The microbial community that colonizes all living organisms is gaining appreciation for its contributions to both physiologic and pathogenic processes. The virome, a subset of the overall microbiome, large and diverse, including viruses that persistently inhabit host cells, endogenous viral elements genomically or epigenomically integrated into cells, and viruses that infect the other (bacterial, protozoan, fungal, and archaeal) microbiome phylla. These viruses live in the organism for its life, and therefore are to be considered part of the aging process experienced by the organism...
August 3, 2017: Current Opinion in Immunology
https://www.readbyqxmd.com/read/28780294/pathophysiology-and-immunological-profile-of-myasthenia-gravis-and-its-subgroups
#17
REVIEW
Fredrik Romi, Yu Hong, Nils Erik Gilhus
Myasthenia gravis (MG) is an autoimmune antibody-mediated disease characterized by muscle weakness and fatigability. It is believed that the initial steps triggering humoral immunity in MG take place inside thymic tissue and thymoma. The immune response against one or several epitopes expressed on thymic tissue cells spills over to neuromuscular junction components sharing the same epitope causing humoral autoimmunity and antibody production. The main cause of MG is acetylcholine receptor antibodies. However, many other neuromuscular junction membrane protein targets, intracellular and extracellular proteins are suggested to participate in MG pathophysiology...
August 3, 2017: Current Opinion in Immunology
https://www.readbyqxmd.com/read/28755542/towards-an-evidence-based-approach-for-the-development-of-adjuvanted-vaccines
#18
REVIEW
Derek T O'Hagan, Leonard R Friedland, Emmanuel Hanon, Arnaud M Didierlaurent
In the last two decades, several vaccines formulated with a new generation of adjuvants have been licensed or approved to target diseases such as influenza, hepatitis B, cervical cancer, and malaria. These new generation adjuvants appear to work by delivering a localized activation signal to the innate immune system, which in turn promotes antigen-specific adaptive immunity. Advances in understanding of the innate immune system together with high-throughput discovery of synthetic immune potentiators are now expanding the portfolio of new generation adjuvants available for evaluation...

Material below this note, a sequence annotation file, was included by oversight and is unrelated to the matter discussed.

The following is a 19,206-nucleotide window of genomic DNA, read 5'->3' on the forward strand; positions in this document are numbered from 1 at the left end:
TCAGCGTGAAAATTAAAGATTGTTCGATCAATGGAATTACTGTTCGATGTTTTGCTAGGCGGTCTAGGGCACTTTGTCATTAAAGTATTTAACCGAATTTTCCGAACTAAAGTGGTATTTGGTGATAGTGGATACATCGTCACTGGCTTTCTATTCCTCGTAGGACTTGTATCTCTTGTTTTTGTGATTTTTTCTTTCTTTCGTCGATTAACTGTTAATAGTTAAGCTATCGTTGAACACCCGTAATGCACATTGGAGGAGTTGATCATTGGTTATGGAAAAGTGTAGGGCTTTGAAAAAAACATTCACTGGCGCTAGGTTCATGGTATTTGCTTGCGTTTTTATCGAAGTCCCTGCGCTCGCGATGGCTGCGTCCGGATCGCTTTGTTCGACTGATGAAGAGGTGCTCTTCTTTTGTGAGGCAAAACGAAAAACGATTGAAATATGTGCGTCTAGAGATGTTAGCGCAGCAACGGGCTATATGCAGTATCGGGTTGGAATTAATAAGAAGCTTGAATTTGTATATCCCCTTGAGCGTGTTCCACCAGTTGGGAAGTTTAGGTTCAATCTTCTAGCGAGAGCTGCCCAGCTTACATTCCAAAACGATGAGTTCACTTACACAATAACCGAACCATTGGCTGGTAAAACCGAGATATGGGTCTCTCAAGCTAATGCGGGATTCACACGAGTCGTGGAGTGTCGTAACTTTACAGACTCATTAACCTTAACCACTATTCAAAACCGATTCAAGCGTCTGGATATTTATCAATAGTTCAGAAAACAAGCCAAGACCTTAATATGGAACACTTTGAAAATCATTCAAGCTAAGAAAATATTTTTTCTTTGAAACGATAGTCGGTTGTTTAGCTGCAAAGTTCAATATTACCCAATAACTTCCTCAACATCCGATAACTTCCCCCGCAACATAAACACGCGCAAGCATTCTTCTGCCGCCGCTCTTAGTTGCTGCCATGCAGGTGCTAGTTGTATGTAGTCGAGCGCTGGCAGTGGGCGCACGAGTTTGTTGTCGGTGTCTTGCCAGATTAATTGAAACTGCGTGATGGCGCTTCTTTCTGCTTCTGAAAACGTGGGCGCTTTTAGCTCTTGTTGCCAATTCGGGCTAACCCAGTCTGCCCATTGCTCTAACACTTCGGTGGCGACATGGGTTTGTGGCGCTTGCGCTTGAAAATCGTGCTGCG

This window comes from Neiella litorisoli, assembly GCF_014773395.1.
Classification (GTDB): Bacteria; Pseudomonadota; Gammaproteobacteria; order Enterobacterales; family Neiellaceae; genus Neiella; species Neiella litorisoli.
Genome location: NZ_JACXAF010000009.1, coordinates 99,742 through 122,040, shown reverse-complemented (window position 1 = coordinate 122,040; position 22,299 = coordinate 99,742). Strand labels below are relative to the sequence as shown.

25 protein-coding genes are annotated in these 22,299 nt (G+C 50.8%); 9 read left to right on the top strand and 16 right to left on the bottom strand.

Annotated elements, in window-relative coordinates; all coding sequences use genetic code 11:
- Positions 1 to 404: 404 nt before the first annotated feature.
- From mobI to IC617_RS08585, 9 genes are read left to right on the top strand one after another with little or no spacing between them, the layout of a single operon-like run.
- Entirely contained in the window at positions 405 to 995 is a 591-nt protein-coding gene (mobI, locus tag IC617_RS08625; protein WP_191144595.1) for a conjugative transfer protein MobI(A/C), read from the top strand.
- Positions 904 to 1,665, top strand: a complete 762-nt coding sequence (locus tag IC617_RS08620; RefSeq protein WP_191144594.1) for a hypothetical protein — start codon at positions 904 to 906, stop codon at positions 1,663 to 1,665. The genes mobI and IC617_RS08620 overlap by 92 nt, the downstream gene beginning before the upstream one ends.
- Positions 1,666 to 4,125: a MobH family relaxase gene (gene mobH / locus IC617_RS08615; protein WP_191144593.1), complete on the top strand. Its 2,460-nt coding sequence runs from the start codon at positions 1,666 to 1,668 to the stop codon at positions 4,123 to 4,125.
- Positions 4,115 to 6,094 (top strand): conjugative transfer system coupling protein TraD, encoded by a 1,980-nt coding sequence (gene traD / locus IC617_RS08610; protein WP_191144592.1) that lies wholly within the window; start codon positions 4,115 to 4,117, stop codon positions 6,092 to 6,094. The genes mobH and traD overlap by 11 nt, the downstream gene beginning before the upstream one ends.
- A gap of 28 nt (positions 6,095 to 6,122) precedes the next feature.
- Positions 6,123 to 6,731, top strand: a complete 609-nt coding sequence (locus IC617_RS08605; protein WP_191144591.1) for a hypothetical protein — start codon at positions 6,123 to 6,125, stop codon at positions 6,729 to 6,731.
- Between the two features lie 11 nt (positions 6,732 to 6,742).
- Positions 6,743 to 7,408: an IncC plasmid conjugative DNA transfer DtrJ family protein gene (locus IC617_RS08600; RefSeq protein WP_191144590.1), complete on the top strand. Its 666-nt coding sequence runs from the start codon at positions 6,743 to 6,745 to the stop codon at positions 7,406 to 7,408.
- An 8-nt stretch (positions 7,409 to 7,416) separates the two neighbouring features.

July 26, 2017: Current Opinion in Immunology
https://www.readbyqxmd.com/read/28755541/vaccines-targeting-helper-t-cells-for-cancer-immunotherapy
#19
REVIEW
Marit Melssen, Craig L Slingluff
There are compelling arguments for designing cancer vaccines specifically to induce CD4(+) helper T cell responses. Recent studies highlight the crucial role of proliferating, activated effector memory Th1 CD4(+) T cells in effective antitumor immunity and reveal that CD4(+) T cells induce more durable immune-mediated tumor control than CD8(+) T cells. CD4(+) T cells promote antitumor immunity by numerous mechanisms including enhancing antigen presentation, co-stimulation, T cell homing, T cell activation, and effector function...
July 26, 2017: Current Opinion in Immunology
https://www.readbyqxmd.com/read/28750280/tuberculosis-vaccines-perspectives-from-the-nih-niaid-mycobacteria-vaccine-testing-program
#20
REVIEW
Angelo A Izzo
The development of novel vaccine candidates against infections with Mycobacterium tuberculosis has highlighted our limited understanding of immune mechanisms required to kill M. tuberculosis. The induction of a Th1 immunity is vital, but new studies are required to identify other mechanisms that may be necessary. Novel vaccines formulations that invoke effector cells such as innate lymphoid cells may provide an environment that promote effector mechanisms including T cell and B cell mediated immunity. Identifying pathways associated with killing this highly successful infectious agent has become critical to achieving the goal of reducing the global tuberculosis burden...
July 24, 2017: Current Opinion in Immunology